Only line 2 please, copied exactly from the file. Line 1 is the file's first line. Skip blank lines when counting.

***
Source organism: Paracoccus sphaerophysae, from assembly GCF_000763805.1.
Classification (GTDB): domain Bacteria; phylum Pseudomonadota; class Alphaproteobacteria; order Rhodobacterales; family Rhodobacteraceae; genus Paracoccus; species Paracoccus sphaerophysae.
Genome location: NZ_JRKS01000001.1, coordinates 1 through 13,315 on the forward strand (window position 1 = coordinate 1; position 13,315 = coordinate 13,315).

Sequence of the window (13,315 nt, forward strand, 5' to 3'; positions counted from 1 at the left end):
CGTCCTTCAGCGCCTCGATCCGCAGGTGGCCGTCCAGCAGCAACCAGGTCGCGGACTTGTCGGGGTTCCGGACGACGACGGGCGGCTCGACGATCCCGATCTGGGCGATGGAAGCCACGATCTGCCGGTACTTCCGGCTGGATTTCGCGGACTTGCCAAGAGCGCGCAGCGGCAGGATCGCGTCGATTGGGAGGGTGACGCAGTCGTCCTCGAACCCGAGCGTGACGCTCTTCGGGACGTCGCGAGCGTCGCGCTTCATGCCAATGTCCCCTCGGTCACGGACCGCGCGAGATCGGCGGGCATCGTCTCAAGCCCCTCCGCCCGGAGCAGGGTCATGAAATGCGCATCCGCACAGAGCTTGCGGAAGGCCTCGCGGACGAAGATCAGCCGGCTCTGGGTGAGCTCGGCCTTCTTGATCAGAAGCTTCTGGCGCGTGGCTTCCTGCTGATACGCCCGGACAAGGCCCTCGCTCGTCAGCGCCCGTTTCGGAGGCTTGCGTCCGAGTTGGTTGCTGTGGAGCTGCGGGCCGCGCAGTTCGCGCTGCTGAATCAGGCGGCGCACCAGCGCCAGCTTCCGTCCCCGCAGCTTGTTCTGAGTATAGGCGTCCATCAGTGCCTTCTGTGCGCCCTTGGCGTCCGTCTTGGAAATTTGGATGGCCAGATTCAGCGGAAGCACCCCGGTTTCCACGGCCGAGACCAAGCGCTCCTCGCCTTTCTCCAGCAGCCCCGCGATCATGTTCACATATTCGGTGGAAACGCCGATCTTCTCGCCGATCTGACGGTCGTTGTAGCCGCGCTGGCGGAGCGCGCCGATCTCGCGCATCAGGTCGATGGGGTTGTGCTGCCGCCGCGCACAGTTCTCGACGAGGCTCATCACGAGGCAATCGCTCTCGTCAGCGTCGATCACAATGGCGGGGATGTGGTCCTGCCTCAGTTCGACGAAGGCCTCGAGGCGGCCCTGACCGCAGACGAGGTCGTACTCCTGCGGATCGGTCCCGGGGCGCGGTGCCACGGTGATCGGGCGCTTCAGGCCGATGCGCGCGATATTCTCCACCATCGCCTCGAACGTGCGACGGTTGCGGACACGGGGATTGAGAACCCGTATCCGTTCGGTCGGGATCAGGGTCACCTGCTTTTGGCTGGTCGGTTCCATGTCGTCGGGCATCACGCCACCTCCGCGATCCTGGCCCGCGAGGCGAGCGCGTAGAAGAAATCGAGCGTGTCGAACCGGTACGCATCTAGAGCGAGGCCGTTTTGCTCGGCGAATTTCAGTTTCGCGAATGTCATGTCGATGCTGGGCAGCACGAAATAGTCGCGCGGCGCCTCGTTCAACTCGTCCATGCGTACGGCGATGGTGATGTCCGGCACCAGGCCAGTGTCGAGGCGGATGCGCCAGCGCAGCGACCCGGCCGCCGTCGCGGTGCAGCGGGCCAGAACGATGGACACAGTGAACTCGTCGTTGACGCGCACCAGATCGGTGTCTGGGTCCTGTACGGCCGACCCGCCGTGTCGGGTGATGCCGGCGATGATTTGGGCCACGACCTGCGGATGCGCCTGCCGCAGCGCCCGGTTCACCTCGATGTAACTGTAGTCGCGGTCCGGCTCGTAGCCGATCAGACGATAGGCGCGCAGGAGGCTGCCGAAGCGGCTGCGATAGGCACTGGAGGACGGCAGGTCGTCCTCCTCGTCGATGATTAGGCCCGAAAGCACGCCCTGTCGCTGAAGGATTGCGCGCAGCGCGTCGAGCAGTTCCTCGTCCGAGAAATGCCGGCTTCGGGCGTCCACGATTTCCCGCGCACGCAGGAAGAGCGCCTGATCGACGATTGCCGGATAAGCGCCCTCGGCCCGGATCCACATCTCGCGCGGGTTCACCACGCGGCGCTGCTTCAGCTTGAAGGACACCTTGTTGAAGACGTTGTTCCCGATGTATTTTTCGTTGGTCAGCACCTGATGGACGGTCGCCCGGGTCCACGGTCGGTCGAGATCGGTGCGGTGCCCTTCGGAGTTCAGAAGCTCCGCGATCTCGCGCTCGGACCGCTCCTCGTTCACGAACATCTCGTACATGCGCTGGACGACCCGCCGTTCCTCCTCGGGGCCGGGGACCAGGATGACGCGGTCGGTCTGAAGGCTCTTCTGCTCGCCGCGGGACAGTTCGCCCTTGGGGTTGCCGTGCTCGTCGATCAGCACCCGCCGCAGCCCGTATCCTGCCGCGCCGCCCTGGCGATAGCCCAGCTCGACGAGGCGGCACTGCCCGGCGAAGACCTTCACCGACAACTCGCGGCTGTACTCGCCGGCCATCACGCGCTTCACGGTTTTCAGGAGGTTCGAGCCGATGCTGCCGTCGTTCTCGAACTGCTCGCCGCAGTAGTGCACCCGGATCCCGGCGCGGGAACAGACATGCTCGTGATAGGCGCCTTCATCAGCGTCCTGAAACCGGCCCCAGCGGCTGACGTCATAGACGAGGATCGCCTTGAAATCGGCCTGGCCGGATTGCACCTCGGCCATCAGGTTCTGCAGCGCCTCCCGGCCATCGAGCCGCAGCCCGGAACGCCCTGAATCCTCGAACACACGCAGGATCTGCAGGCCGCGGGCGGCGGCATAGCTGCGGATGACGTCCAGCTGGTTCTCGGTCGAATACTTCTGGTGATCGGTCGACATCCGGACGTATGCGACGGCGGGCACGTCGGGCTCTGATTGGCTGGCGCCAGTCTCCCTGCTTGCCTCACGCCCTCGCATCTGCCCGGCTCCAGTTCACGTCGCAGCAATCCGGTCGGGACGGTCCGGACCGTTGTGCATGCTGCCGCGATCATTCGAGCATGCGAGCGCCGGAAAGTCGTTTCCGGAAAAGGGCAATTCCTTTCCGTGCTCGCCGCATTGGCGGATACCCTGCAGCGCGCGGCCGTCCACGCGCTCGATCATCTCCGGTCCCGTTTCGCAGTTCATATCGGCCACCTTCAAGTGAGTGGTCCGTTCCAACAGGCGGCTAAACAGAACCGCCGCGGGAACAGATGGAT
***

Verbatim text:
Classification (GTDB): domain Bacteria; phylum Pseudomonadota; class Alphaproteobacteria; order Rhodobacterales; family Rhodobacteraceae; genus Paracoccus; species Paracoccus sphaerophysae.